* Ups 2014 EU growth forecast to 1.6 pct, euro zone to 1.2
* Business group says expects growth to accelerate in 2015
* Says geopolitical tension is main risk
* Russian downturn, Finland already in recession
BRUSSELS, May 21 European businesses regard the
Ukraine crisis and the prospect of broadening sanctions against
Russia as the greatest threats to the region's economic
recovery, BUSINESSEUROPE said on Wednesday.
BUSINESSEUROPE, which represents business federations in 35
countries, said in its spring outlook that Europe's economy
should gain strength this year and next as domestic demand
replaced exports as the engine of growth.
However, the recovery remained fragile with more downside
than upside risks, chief among the former being an escalation of
tensions in Ukraine.
The federation asked members whether factors such as the
exchange rate or carbon emission prices were more positive or
negative risks for their outlooks and rated them according to
the gap between positive and negative responses. The most
negative reading was clearly for the geopolitical situation.
That balance stood at zero in November, when members were
most concerned about the threat of tax hikes.
The Russian economy is likely in recession, its economy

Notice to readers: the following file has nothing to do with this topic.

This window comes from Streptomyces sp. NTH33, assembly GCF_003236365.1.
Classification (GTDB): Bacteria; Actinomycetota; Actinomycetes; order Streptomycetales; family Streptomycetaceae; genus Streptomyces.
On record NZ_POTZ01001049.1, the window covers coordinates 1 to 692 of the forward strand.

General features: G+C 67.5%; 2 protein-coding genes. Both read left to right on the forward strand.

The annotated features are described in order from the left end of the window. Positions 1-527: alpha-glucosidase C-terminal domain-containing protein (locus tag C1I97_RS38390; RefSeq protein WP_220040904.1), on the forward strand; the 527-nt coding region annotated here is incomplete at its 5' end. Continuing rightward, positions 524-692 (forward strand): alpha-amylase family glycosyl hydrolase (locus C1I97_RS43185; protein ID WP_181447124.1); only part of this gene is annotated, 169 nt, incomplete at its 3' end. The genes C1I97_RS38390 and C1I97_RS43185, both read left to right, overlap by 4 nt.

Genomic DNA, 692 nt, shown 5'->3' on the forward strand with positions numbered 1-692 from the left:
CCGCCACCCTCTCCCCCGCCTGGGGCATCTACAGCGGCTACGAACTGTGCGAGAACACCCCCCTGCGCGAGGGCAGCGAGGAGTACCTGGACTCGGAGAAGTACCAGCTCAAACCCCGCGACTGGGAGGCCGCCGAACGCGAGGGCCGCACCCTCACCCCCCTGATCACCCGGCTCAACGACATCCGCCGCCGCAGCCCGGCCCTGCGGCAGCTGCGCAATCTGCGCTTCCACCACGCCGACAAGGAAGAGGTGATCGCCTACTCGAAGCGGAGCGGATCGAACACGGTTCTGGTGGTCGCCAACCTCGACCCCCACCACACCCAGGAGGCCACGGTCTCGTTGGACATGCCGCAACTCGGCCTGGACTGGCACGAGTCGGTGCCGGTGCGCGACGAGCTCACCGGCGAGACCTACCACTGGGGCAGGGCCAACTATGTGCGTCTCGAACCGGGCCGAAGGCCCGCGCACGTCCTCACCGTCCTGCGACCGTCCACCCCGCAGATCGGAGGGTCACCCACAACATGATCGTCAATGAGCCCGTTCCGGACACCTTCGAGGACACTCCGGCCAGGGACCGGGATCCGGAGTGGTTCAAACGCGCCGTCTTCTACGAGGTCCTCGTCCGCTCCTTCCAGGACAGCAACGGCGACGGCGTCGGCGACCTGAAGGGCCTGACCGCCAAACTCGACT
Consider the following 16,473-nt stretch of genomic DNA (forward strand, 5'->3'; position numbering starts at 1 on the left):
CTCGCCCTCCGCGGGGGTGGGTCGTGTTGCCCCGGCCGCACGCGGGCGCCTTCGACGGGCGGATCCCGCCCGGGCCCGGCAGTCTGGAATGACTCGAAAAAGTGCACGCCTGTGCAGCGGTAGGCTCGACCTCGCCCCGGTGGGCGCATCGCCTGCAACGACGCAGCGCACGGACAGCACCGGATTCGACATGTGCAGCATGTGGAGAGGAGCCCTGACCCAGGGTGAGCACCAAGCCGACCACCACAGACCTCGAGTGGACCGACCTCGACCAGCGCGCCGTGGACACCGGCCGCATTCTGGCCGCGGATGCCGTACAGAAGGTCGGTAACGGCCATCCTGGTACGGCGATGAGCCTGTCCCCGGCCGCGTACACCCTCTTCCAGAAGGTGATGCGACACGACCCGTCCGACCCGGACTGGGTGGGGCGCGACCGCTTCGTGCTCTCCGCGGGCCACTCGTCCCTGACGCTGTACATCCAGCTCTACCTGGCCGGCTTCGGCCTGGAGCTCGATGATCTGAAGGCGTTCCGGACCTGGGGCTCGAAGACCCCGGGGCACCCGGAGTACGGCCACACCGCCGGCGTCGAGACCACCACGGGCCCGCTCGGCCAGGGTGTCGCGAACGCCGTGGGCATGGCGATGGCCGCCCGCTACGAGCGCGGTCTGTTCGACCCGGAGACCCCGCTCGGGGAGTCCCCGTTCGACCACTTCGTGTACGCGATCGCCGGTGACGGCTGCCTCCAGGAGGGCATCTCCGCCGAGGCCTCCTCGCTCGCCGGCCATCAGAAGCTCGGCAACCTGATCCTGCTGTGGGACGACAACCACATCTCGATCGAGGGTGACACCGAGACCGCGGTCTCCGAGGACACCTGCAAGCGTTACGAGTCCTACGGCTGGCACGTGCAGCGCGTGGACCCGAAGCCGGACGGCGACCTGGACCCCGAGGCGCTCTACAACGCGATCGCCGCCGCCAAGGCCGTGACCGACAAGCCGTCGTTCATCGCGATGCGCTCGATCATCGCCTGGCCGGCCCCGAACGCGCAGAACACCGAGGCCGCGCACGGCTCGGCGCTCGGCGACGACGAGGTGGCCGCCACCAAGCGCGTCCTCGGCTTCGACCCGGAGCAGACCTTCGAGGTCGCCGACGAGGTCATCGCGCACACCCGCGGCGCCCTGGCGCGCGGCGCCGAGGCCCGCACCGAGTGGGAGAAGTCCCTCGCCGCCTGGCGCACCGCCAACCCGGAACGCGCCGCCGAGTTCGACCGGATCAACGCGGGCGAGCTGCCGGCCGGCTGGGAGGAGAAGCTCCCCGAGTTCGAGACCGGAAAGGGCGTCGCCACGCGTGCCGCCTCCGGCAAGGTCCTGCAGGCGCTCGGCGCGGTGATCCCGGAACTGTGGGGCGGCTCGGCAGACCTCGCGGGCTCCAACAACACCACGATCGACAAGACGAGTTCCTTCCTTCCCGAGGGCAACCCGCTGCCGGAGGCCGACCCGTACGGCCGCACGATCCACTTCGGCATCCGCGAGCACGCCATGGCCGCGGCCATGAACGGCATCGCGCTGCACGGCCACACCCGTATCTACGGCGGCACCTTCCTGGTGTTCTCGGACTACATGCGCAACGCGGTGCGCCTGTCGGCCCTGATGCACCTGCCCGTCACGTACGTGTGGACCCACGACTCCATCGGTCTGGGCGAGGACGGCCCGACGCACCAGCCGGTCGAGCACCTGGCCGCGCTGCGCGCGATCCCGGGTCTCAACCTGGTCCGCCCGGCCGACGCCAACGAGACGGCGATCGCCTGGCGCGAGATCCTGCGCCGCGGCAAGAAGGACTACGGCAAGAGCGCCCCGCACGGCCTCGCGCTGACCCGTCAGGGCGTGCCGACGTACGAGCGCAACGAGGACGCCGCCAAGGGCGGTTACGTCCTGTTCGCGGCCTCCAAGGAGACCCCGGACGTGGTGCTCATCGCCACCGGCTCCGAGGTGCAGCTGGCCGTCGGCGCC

minister said last week, while the International
Monetary Fund has warned that Ukraine-related sanctions are
scaring off investors and depressing growth.
The West has to date imposed sanctions focused on
individuals and a handful of companies, but has threatened a
third phase of sanctions that would target sectors.
BUSINESSEUROPE said it was not in favour of broader economic
"We already have a clear downturn in Russia and we start to
see the effects," General Secretary Markus Beyrer told a news
briefing. "This is a concern as there is a negative impact on
growth in a recovery."
Finland, about 10 percent of whose exports go to Russia, has
already slipped into recession.
Some 7.3 percent of EU exports head to Russia, while the EU
is the market for 45 percent of Russian exports.
Despite the negative risks, BUSINESSEUROPE raised its
forecasts for growth to 1.6 percent for the European Union and
to 1.2 percent for the euro zone, from 1.4 and 1.1 percent
It sees EU growth accelerating to 1.9 percent in 2015 and in
the euro area to 1.6 percent.
BUSINESSEUROPE's report, published on the eve of European
Parliament elections, said such rosier prospects should not lead
EU member states to ease up on reform programmes, particularly
those designed to boost competitiveness.
The federation's members found that only 23 percent of the
European Commission's 150 country-specific recommendations had
been satisfactorily implemented.
EU investment as a share of GDP was still far below
pre-crisis levels and also significantly behind equivalent
figures in the United States and Japan.
Access to finance was the key to raising investment, the
federation said, with large companies able to access bond
markets but smaller enterprises still relying on banks that were
reluctant to lend.
BUSINESSEUROPE called for a full implementation of the EU's
banking union to help narrow the divergence of lending rates
across the region. It also said the European Central Bank's
health check of banks needed to be thorough and robust to help
restore confidence in financial institutions.
(Reporting by Philip Blenkinsop; Editing by Hugh Lawson)